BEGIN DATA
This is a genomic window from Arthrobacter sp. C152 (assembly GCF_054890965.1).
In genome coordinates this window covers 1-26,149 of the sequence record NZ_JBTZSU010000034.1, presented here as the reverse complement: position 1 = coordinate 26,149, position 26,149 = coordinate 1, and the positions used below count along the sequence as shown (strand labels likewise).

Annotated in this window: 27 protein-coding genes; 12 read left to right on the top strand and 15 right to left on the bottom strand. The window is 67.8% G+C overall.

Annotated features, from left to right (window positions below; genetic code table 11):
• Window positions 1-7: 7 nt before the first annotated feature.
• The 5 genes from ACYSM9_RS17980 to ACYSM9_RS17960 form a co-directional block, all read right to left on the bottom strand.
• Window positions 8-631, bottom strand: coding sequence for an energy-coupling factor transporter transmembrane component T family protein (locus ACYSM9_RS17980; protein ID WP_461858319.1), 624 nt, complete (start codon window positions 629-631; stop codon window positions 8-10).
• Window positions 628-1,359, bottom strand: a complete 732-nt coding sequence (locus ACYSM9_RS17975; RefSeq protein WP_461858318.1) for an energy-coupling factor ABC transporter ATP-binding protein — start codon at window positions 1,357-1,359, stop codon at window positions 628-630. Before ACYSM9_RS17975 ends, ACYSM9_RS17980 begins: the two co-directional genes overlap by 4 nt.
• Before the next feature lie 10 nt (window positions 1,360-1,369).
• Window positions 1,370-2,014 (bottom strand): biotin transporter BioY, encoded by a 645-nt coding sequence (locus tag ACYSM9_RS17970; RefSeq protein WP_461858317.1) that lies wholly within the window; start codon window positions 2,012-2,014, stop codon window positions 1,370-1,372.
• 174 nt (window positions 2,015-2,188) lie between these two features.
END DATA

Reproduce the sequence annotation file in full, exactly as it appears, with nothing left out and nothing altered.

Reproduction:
This is a genomic window from Arthrobacter sp. C152 (assembly GCF_054890965.1).
In genome coordinates this window covers 1-26,149 of the sequence record NZ_JBTZSU010000034.1, presented here as the reverse complement: position 1 = coordinate 26,149, position 26,149 = coordinate 1, and the positions used below count along the sequence as shown (strand labels likewise).

Annotated in this window: 27 protein-coding genes; 12 read left to right on the top strand and 15 right to left on the bottom strand. The window is 67.8% G+C overall.

Annotated features, from left to right (window positions below; genetic code table 11):
• Window positions 1-7: 7 nt before the first annotated feature.
• The 5 genes from ACYSM9_RS17980 to ACYSM9_RS17960 form a co-directional block, all read right to left on the bottom strand.
• Window positions 8-631, bottom strand: coding sequence for an energy-coupling factor transporter transmembrane component T family protein (locus ACYSM9_RS17980; protein ID WP_461858319.1), 624 nt, complete (start codon window positions 629-631; stop codon window positions 8-10).
• Window positions 628-1,359, bottom strand: a complete 732-nt coding sequence (locus ACYSM9_RS17975; RefSeq protein WP_461858318.1) for an energy-coupling factor ABC transporter ATP-binding protein — start codon at window positions 1,357-1,359, stop codon at window positions 628-630. Before ACYSM9_RS17975 ends, ACYSM9_RS17980 begins: the two co-directional genes overlap by 4 nt.
• Before the next feature lie 10 nt (window positions 1,360-1,369).
• Window positions 1,370-2,014 (bottom strand): biotin transporter BioY, encoded by a 645-nt coding sequence (locus tag ACYSM9_RS17970; RefSeq protein WP_461858317.1) that lies wholly within the window; start codon window positions 2,012-2,014, stop codon window positions 1,370-1,372.
• 174 nt (window positions 2,015-2,188) lie between these two features.